In 2006, while working on a UN project in the West Bank, I met young Israelis who openly stated their disdain for the occupation. Most related their reasons for joining the IDF for practical incentives such as free college tuition, health coverage and other social services Israel grants them after a tour of duty. Remarkably some argued that their IDF participation protects Palestinians from greater harm! Most intriguingly these young IDF soldiers clearly understood the cost of the occupation on their moral compass. Many suggested they plan to leave Israel at the end of their IDF service to detox and cleanse their soul of the atrocities seen or ill deeds committed- to reflect, forget or to meditate with a far away yogi. Interestingly that was also Pshenichnikov’s decision. Banned by Israeli authorities from returning to the West Bank, soon after posting bail and release from jail he decided to leave the county for two months vowing to return to the West Bank after finalizing his legal proceedings.
Pshenichnikov’s recent defection across the green line to the Palestinian Dahashieh refugee camp in Bethlehem is interesting not because it is another example of how disillusioned young Israelis are with the state of Israel; but for the many myths this incident shatters; and the possible interesting opening it offers young Israelis and their Palestinian neighbors. While Palestinians were at first suspicious, nevertheless for several months they allowed this young Israeli to live amongst them, providing him with access to their community, work, shelter and food.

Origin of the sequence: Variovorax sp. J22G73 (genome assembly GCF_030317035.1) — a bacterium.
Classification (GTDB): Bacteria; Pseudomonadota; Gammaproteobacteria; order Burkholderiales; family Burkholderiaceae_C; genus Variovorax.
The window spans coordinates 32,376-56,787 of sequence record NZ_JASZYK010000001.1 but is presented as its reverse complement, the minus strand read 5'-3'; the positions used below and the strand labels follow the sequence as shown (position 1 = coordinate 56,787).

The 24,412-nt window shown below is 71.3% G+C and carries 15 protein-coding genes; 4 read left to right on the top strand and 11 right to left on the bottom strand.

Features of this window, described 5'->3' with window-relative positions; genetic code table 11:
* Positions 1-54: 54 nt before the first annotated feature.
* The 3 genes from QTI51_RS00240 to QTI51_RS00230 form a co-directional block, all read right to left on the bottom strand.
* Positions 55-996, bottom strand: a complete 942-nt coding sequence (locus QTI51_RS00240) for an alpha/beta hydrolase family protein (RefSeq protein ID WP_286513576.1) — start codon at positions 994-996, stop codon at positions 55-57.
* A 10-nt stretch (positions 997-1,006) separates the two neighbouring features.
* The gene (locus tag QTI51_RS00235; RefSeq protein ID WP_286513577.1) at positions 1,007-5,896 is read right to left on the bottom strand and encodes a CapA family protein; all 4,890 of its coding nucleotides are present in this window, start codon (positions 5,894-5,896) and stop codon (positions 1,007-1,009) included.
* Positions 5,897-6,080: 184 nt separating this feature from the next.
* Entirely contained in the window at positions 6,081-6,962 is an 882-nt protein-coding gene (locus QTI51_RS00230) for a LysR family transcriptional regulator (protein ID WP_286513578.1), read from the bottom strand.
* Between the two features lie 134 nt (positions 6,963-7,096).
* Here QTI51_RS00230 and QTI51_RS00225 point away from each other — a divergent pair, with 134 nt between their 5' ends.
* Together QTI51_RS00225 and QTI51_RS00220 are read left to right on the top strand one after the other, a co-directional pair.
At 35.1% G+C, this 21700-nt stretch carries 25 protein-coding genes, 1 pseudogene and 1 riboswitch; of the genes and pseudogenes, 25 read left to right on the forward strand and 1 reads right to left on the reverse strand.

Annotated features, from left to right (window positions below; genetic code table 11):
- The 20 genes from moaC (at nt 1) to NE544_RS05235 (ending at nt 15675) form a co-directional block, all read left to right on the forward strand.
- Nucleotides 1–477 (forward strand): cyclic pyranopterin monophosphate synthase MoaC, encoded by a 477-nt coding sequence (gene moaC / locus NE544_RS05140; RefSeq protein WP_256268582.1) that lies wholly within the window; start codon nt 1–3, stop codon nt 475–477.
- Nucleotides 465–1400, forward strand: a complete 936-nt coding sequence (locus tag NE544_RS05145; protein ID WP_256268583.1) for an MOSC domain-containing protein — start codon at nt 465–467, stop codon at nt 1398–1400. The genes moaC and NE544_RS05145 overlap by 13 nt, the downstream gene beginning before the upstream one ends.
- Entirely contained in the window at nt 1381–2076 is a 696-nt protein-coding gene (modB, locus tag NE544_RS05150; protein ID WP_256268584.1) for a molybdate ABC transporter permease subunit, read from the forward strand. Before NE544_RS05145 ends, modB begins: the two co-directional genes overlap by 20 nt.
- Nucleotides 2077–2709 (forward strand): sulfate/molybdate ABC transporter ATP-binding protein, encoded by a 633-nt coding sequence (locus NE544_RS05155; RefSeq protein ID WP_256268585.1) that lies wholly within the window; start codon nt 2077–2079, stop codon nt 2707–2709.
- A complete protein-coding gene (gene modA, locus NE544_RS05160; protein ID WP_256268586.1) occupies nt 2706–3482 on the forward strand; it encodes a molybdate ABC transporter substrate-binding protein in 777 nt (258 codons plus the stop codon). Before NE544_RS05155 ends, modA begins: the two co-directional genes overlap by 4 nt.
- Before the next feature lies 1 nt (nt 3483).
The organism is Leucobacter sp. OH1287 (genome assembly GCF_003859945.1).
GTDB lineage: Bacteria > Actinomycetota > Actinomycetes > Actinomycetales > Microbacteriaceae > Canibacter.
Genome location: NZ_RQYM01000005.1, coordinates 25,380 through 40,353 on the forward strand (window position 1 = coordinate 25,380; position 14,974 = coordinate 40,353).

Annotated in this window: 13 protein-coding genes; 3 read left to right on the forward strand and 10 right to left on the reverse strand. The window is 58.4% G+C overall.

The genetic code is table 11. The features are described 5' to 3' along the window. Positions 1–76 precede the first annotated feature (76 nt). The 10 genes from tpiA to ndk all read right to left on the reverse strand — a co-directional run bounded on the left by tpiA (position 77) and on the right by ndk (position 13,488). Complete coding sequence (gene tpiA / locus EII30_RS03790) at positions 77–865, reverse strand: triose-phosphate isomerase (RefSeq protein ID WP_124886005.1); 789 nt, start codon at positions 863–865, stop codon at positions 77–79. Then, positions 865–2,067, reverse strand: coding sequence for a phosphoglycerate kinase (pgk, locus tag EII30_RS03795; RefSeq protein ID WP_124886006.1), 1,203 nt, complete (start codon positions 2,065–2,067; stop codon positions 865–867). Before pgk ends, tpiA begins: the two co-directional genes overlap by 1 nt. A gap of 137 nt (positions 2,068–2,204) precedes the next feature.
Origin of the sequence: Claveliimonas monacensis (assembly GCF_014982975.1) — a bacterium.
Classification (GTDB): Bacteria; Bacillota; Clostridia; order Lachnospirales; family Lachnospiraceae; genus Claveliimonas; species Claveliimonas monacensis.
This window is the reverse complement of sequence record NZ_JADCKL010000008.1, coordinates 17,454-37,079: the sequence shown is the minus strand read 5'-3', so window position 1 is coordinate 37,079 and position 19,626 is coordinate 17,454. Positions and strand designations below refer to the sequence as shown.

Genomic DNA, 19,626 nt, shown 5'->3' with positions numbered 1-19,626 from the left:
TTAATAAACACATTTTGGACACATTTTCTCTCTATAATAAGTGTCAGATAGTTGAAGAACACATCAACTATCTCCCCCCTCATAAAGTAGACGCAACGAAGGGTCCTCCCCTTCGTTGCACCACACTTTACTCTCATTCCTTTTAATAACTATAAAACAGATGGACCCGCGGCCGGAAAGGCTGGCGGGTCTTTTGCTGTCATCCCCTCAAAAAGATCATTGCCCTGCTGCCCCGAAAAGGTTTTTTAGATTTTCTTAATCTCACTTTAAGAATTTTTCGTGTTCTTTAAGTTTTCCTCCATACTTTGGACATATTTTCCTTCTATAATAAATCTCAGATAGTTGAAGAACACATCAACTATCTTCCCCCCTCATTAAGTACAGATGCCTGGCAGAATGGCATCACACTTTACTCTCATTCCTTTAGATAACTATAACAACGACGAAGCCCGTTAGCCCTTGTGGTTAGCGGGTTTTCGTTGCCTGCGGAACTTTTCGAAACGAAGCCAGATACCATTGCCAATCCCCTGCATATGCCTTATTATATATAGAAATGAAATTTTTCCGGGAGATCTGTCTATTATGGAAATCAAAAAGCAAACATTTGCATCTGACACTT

A small knit community of improvised Palestinian refugees who are victims of Israel’s purposeful 1948 ethnic cleansing of their villages and towns; who for 45 years have daily suffered the yoke of the occupation; well aware that all young Israelis serve in the IDF; they were still willing to harbor a young Israeli soldier. Their treatment and acceptance of this young Israeli is unequivocally in contrast of how Palestinians are portrayed by Israel; and more importantly how Israelis are called by their government to treat a Palestinian if he or she tries to move to Israel or even within the occupied West Bank- never mind one who may be affiliated with a Palestinian armed group.